Dear UCU member
You will by now be aware that UCU did not meet the 50% threshold in the pay and conditions ballot that closed last week.
This result is desperately disappointing. It marks the end, for now, of the disputes that first began in early 2018 when we took strike action to defend the USS pension scheme.
However, despite the setback of the ballot result, it is important to recognise that the battle for our pensions has been won. It is an unprecedented victory, and our action has secured substantial benefits for every USS member in the sector. It would not have happened unless UCU members made it happen.
Nevertheless, while proclaiming the scale of the win on USS, we also need to acknowledge that we did not make a breakthrough on pay, precarity, workload and equalities. For all our efforts, we were not able to shift our employers on these core issues. That fight will need to continue, but realistically not until the union has collectively taken stock of our recent campaigns and assessed the implications for future strategy. As always, your local branch will endeavour to engage with members as much as is possible, and will take every opportunity to present members’ views in national debates and decision-making processes.
For now, I would like to make two points:
First, is to make clear that your local branch will continue to make every effort to make progress on the issues that matter to you by working locally to improve the working conditions of UCU members at Nottingham. Our records indicate that over 60% of UoNUCU branch members voted in the national ballot (the national turnout was 42%). Those figures show that branch members at Nottingham remain profoundly dissatisfied with working conditions in the sector, and in our institution, and remain committed to acting collectively to address the issues. In the immediate future we will be focusing that frustration locally. The union branch is completely committed to national bargaining, and being part of a national framework, but we know there is plenty of scope to act locally and to make real progress on core issues. Our recent local agreement on principles for the use of casual contracts is one example of how your union branch is winning for members at the local level. The commitment of branch officers and departmental reps is to build on this success and to seek to make further progress across a wider range of issues. In the coming weeks and months we will be sharing our plans to develop these campaigns, and at every turn we will be working to engage with as many members as possible. There will be lots of opportunities to be involved!
Second, is to extend a heartfelt thanks from the branch committee to every member who has been involved in our campaigns since they began back in 2018. Whatever we may think of the outcomes, and some of the decisions that have been made along the way, the experience has been extraordinary. Here are some figures to reflect the experience.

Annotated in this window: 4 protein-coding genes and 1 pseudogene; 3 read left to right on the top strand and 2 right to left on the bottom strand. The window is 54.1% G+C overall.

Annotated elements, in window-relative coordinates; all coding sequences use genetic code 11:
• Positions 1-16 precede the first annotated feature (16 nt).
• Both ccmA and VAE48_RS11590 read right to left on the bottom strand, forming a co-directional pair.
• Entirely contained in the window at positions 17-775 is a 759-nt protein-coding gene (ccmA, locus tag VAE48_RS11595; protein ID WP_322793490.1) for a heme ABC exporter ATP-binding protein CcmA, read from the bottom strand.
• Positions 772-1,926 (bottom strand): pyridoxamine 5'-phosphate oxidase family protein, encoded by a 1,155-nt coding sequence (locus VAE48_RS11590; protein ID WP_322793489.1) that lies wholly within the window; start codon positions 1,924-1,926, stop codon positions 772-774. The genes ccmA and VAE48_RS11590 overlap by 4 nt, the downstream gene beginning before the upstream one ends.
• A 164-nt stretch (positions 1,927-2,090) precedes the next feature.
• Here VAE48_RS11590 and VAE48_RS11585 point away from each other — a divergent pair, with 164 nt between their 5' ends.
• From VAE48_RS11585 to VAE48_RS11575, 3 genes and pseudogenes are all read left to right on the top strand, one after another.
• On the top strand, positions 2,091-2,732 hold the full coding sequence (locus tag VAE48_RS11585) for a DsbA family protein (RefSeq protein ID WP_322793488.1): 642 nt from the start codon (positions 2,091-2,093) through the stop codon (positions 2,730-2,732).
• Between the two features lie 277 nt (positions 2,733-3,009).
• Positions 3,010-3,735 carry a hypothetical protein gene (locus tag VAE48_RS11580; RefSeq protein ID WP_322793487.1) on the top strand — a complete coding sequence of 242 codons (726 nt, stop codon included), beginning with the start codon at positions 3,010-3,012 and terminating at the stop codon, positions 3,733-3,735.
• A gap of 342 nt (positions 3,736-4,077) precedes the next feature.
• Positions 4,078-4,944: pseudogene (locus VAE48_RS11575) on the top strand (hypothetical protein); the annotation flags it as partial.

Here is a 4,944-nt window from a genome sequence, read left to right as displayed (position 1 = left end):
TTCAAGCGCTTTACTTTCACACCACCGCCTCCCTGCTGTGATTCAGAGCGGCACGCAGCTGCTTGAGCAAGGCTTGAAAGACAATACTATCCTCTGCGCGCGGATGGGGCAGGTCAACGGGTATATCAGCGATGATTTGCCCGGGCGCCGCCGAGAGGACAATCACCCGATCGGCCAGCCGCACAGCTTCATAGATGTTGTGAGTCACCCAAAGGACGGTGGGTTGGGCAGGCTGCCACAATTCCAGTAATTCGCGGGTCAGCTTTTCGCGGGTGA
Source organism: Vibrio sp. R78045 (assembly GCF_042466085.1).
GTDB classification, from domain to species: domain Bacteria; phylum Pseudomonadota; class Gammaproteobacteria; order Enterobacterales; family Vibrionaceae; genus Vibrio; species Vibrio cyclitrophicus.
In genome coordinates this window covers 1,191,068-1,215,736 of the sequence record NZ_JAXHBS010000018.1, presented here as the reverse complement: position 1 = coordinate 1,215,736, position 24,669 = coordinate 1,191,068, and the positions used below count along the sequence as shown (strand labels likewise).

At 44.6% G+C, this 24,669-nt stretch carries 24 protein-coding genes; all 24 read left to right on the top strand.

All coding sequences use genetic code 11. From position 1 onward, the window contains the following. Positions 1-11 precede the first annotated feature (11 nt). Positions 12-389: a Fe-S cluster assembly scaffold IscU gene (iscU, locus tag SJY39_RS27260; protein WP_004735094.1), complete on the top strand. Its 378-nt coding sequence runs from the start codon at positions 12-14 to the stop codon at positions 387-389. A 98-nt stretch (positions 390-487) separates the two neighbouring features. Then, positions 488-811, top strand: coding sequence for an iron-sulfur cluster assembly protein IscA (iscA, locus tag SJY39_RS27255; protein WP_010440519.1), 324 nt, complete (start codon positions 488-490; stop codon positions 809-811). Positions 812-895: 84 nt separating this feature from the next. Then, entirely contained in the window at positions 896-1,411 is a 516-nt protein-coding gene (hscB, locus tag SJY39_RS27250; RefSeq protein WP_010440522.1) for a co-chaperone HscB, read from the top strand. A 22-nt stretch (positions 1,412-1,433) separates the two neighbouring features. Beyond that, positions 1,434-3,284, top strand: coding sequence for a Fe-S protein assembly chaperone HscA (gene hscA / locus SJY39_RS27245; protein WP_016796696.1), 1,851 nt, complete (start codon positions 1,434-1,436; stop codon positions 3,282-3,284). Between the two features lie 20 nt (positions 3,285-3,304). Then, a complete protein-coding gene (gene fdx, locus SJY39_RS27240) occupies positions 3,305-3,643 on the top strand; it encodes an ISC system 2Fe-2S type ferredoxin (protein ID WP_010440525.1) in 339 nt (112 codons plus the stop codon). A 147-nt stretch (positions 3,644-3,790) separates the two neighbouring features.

· 11 industrial action ballots (six in the last year) – disaggregated, aggregated and one covering only our branch. Not only did we get over 50% every single time, but in the last disaggregated ballot UoNUCU secured the highest turnout across 150 branches nationally. In the ballot in March 2023 our records showed a turnout of 73%!
· 69 days of strike action – whatever the weather!
· Two marking and assessment boycotts, including throughout Summer this year when the branch called 7 branch meetings in 8 weeks during July and August!
The level of engagement by branch members has been astonishing – every vote cast, every picket line stood on, every meeting attended and throughout the MAB. It is what secured the win on pensions, and it is what needs to be mobilised across the sector to win on working conditions. That breakthrough will have to come, because although the ballot result marks the end of the current campaign, UCU’s action has made visible the flaws in the UK higher education system that employers and governments cannot ignore. The marketised and individualised model of higher education that successive governments have promoted is a busted flush – and it is action by UCU members that has exposed just how broken it is. We have refused to accept that there is no alternative to the unsustainable system currently on offer, and in so doing, we have kept alive the idea that another university is possible.
At this precise moment, with the recent ballot result, we are clearly not where we want to be as a national union. But we have much to be proud about, and locally we remain well placed to face the future. We keep going – and we look forward to working with members to make sure we secure the change the sector needs.
University of Nottingham UCU Branch President (union email here)